Purple Rain (princeprocessor)

I had not heard about this attack until I saw it referenced on J3rryBl4nks' PasswordCrackingMethodology repo. This can be considered as an advanced Combinator attack. The description provided by netmux explains it really well:

It's gonna give you password patterns and rule sets that you'd NEVER come up with on your own. It is very useful at chaining together usable patterns and passwords, and when left on it's own, supplied with a simple dictionary, could easily crack 75% of the LinkedIn dataset in 24hrs. Are ALL the patterns and passwords going to be useful? No. Are you going to run this attack many times and NOT crack the critical hashes you need? Yes. BUT one day, at some point, this attack will run and these magical cracked hashes will start slowly trickling down from the password gods filling your terminal.

If you want to read more about it, I would recommend checking out as well.

I liked the idea behind this attack because it does two things: assists with removing bias and "randomizes" the potential password generation. This definitely has the "so crazy that it might just work" feel to it. The following three items are needed for this attack:

We can then use the following command:

shuf dict.txt | pp64.bin --pw-min=8 | hashcat -a 0 -m MODE_HERE -w 4 -O hashes.txt -g 300000
# shuf - shuffle our dictionary before piping into PRINCEprocessor
# dict.txt - Targeted or General Purpose dictionary of your choosing
# pp64.bin - PRINCEprocessor utility from Hashcat
# --pw-min=8 - tells PRINCE to generate minimum length of 8+ character passwords
# hashcat -a 0 - starts Hashcat in Straight mode in order to take stdin input
# -m MODE_HERE - specify hash mode number, for instance -m 1000 is NTLM
# -w 4 - tells Hashcat to use highest workload setting
# hashes.txt - your file containing hashes to crack
# -g 300000 - tells Hashcat to generate 300,000 random rules

Based on Matt Weir's research, it seems that dictionary attacks perform much better than the princeprocessor attack over their cracking sessions. However, since princeprocessor generates its rules automatically on the go, it keeps on running even after a rule set is completed. Based on my own research, this attack seems to be a last resort for cracking hashes, since you can run it and "forget about it". As pen-tests have deadlines, I would recommend running this as soon as you can, while still running the standard dictionary attacks separately (if you have the bandwidth).

Alternative Dictionaries

When it comes to password cracking wordlists, the defaults that people go to are rockyou.txt and any of the SecLists wordlists. There were times I had participated in Capture The Flag events where rockyou.txt or some of the SecLists wordlists did not crack the hash. This was without any rules or masks attached. For those instances, I relied on other dictionaries. I have listed a couple others below:

There were also times where I had created my own dictionaries based on the scenario. For those, I ended up using crunch, Mentalist, or my own wordlist generator.

Password Analysis

Password analysis can be used to create rules and masks that might be more specific to an organization or an individual. People are known to re-use passwords for multiple accounts, so analyzing that data can be a great source to work off of for us. Analysis can be done manually or automatically. I personally have done it manually by using other breaches a person has been in to assume what passwords they might use next. Using that assumption, you can create a possible password wordlist, and then add a rule or mask to that to crack the new hash(es). I have found some automated tools that might assist with password analysis as well:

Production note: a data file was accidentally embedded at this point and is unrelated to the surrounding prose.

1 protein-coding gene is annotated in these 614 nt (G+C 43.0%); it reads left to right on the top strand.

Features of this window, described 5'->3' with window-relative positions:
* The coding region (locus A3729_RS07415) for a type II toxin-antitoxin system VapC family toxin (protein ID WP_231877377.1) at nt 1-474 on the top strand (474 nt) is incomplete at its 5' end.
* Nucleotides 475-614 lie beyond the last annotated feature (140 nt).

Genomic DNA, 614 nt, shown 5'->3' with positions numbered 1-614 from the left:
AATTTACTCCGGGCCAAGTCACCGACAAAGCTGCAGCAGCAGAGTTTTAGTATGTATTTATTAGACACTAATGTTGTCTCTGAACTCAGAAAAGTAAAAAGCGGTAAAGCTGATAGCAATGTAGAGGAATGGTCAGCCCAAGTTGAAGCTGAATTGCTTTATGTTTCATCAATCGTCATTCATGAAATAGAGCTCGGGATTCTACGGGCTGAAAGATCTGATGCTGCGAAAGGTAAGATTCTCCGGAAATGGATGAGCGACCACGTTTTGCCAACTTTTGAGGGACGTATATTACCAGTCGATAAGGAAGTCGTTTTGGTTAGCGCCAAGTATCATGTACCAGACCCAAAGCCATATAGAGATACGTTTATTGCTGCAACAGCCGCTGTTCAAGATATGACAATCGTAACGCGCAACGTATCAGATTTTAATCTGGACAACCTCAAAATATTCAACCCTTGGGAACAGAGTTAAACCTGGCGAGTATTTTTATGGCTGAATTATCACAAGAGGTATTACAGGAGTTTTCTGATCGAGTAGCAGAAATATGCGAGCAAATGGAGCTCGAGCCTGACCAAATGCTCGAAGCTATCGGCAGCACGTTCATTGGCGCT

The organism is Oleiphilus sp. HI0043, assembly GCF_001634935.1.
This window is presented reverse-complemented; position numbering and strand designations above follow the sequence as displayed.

Use Cases

There are two main use cases that comes to mind when it comes to using advanced hash cracking strategies. From a pen-testing perspective, it gives you a way to break free from the dictionary itself and be able to manipulate it the way you want. Using masks, or even tools such as cewl and crunch, you can create your own wordlists and are able to do more. If we are given a corporate password policy, we can use that to remove all passwords from rockyou.txt that would not be possible with the policy (ex. passwords that are too short). Using something like the "Purple Rain" attack, we can then have an automated way of creating rules, thus giving us an opportunity to crack unique password formats.

From an OSINT perspective, you can use hashes cracked from other breaches to assume passwords for other platforms. If you are trying to crack a hash of a whale (high profile executive), you can use items related to them (kids, parents, pets, etc.) to create possible passwords. In addition to that, you can use platforms such as DeHashed and HaveIBeenPwned to see what breaches their personal email was part of. Then cracking those hashes we can assume what their password can be for this platform as well. There have been times where a password has told me more than I needed about a person. First, it told me if they might have other email accounts as well (since you can see other accounts in a breach with the same hash/password). It also told me keywords that might mean something to the user. Those keywords can be pivot points themselves or reemphasize other pivot points you had previously discovered. The goal is not to log into other platforms using a subject's/target's credentials, that is NOT OSINT and is illegal. Using the information in just the password to create pivot points is OSINT.

Are these use cases really niche. Yes, yes they are. They are also realistic and cases I have encountered myself or personally know others who have.